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  42.  45
    Søren Holm (2001). Autonomy, Authenticity, or Best Interest: Everyday Decision-Making and Persons with Dementia. [REVIEW] Medicine, Health Care and Philosophy 4 (2):153-159.
    The question of when we have justification for overriding ordinary, everyday decisions of persons with dementia is considered. It is argued that no single criterion for competent decision-making is able to distinguish reliably between decisions we can legitimately override and decisions we cannot legitimately override.
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  43.  1
    Søren Holm (2004). Like a Frog in Boiling Water: The Public, the HFEA and Sex Selection. Health Care Analysis 12 (1):27-39.
    This paper analyses the British Human Fertilisation and Embryology Authority's 2002 public consultation on sex selection, a consultation that was mainly concerned with sex selection for non-medical reasons. Based on a close reading of the consultation document and questionnaire it is argued that the consultation is biased towards certain outcomes and can most plausibly be construed as an attempt not to investigate but to influence public opinion.
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  44.  11
    T. Ploug & S. Holm (2013). Informed Consent and Routinisation. Journal of Medical Ethics 39 (4):214-218.
    This article introduces the notion of ‘routinisation’ into discussions of informed consent. It is argued that the routinisation of informed consent poses a threat to the protection of the personal autonomy of a patient through the negotiation of informed consent. On the basis of a large survey, we provide evidence of the routinisation of informed consent in various types of interaction on the internet; among these, the routinisation of consent to the exchange of health related information. We also provide evidence (...)
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  45.  48
    John Harris & Søren Holm (2003). Should We Presume Moral Turpitude in Our Children? – Small Children and Consent to Medical Research. Theoretical Medicine and Bioethics 24 (2):121-129.
    When children are too young to make their ownautonomous decisions, decisions have to be madefor them. In certain contexts we allow parentsand others to make these decisions, and do notinterfere unless the decision clearly violatesthe best interest of the child. In othercontexts we put a priori limits on whatkind of decisions parents can make, and/or whatkinds of considerations they have to take intoaccount. Consent to medical research currentlyfalls into the second group mentioned here. Wewant to consider and ultimately reject one (...)
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  46.  3
    Alastair V. Campbell, Raanan Gillon, Julian Savulescu, John Harris, Soren Holm, H. Martyn Evans, David Greaves, Jane Macnaughton, Deborah Kirklin & Sue Eckstein (2013). The Journal of Medical Ethics and Medical Humanities: Offsprings of the London Medical Group. Journal of Medical Ethics 39 (11):667-668.
    Ted Shotter's founding of the London Medical Group 50 years ago in 1963 had several far reaching implications for medical ethics, as other papers in this issue indicate. Most significant for the joint authors of this short paper was his founding of the quarterly Journal of Medical Ethics in 1975, with Alastair Campbell as its first editor-in-chief. In 1980 Raanan Gillon began his 20-year editorship . Gillon was succeeded in 2001 by Julian Savulescu, followed by John Harris and Soren Holm (...)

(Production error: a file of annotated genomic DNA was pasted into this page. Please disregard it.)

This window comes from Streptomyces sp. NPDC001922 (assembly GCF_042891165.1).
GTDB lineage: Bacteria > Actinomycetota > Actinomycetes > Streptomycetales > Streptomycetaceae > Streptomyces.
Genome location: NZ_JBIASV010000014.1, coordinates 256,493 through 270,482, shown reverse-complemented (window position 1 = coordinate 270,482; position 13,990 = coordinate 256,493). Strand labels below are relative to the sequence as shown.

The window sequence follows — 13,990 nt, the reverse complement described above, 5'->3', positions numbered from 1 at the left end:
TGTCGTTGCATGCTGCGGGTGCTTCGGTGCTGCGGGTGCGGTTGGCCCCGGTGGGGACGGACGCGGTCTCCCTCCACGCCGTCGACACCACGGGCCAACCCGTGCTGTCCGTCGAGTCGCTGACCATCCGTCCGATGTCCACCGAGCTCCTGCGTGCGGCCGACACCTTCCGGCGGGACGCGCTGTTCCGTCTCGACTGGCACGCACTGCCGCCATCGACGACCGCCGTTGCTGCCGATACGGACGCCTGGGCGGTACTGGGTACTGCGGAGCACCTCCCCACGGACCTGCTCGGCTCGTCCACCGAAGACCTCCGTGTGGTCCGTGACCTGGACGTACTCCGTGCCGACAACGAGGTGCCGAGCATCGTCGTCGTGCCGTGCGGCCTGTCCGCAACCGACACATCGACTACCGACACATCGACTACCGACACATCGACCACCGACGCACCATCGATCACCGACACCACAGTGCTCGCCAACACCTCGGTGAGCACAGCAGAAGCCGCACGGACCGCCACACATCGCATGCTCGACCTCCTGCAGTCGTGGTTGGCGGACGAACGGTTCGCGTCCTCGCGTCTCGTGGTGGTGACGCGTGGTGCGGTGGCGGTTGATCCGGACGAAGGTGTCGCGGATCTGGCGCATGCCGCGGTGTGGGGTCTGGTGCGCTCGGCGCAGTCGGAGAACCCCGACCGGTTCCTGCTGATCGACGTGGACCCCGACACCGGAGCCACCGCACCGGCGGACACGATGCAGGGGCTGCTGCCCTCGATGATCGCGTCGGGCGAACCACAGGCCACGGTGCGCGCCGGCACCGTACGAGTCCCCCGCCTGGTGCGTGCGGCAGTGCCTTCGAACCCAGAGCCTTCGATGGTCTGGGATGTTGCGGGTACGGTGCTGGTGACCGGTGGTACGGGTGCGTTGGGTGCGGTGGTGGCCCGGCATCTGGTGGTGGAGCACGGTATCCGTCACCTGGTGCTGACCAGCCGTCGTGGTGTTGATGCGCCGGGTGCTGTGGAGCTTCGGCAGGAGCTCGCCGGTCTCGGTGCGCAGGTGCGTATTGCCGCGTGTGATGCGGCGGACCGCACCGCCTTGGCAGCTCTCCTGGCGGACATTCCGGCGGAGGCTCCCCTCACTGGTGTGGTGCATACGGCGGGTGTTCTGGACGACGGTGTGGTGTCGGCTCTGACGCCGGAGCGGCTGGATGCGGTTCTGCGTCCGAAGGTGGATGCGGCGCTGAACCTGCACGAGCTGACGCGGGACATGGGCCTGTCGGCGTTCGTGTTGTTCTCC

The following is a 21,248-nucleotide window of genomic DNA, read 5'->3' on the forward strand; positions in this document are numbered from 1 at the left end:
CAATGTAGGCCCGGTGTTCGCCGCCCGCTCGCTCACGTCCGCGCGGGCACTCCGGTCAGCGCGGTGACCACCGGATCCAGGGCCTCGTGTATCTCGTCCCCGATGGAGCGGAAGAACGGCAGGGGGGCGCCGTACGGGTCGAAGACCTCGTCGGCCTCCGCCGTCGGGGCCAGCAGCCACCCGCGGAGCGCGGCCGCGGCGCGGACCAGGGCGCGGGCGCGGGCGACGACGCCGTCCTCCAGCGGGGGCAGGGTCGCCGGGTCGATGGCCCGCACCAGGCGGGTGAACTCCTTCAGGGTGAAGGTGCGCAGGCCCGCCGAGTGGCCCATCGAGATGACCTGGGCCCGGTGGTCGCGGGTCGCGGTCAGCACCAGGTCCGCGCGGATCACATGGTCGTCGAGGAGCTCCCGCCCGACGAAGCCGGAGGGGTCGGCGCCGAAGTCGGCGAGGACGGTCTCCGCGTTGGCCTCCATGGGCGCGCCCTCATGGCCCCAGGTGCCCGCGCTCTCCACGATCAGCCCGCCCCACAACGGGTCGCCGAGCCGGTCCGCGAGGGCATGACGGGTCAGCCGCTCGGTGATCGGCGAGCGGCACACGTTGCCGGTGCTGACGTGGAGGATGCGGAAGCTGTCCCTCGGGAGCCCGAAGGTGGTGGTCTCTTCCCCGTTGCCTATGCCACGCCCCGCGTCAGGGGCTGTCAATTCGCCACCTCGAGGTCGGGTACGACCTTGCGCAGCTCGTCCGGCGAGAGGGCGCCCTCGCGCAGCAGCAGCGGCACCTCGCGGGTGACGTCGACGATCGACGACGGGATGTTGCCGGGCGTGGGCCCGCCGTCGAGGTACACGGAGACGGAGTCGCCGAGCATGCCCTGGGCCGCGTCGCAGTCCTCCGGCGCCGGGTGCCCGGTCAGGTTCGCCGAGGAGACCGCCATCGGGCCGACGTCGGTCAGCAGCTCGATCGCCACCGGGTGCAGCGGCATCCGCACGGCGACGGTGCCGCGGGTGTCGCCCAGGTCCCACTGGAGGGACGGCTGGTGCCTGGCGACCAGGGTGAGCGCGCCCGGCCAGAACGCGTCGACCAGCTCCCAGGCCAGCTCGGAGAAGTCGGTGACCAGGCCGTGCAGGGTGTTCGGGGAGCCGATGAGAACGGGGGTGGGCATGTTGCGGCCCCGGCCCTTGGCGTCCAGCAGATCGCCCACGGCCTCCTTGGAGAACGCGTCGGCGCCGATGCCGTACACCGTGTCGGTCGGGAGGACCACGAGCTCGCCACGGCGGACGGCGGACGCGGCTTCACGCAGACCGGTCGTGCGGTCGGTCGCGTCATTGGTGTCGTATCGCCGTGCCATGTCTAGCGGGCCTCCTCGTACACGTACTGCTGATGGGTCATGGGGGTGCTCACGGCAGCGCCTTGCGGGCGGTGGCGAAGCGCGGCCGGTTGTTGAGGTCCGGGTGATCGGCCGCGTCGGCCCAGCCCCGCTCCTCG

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  47.  41
    S. Holm (1993). What is Wrong with Compliance? Journal of Medical Ethics 19 (2):108-110.
    Non-compliance is a label often used about patients who do not follow therapeutic advice. This paper analyses the notion of compliance, and tries to show that this notion is inextricably bound to a paternalistic conception of the doctor-patient relationship. It is proposed that we should perhaps not talk so much about the non-compliant patient, but instead shift the focus towards the non-compliant doctor.
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  48.  4
    Sune Holm & Russell Powell (2013). Organism, Machine, Artifact: The Conceptual and Normative Challenges of Synthetic Biology. Studies in History and Philosophy of Science Part C: Studies in History and Philosophy of Biological and Biomedical Sciences 44 (4):627-631.
    Synthetic biology is an emerging discipline that aims to apply rational engineering principles in the design and creation of organisms that are exquisitely tailored to human ends. The creation of artificial life raises conceptual, methodological and normative challenges that are ripe for philosophical investigation. This special issue examines the defining concepts and methods of synthetic biology, details the contours of the organism–artifact distinction, situates the products of synthetic biology vis-à-vis this conceptual typology and against historical human manipulation of the living (...)
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  49. John Harris & Søren Holm (eds.) (1998). The Future of Human Reproduction : Ethics, Choice, and Regulation. Oxford University Press.
     
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  50.  79
    S. Holm (2010). The Concise Argument. Journal of Medical Ethics 36 (3):129-129.
    Organ transplantation and donation has been a perennial topic of discussion in medical ethics since transplantation first became possible. In this issue there are two articles discussing ways in which the number of organ donations could be increased in an ethically acceptable way. De Wispelaere and Stirton identify the de facto ‘family veto’ as one major problem in cadaveric organ donation . They suggest that one way of overcoming this problem would be through a specific advance commitment device which can (...)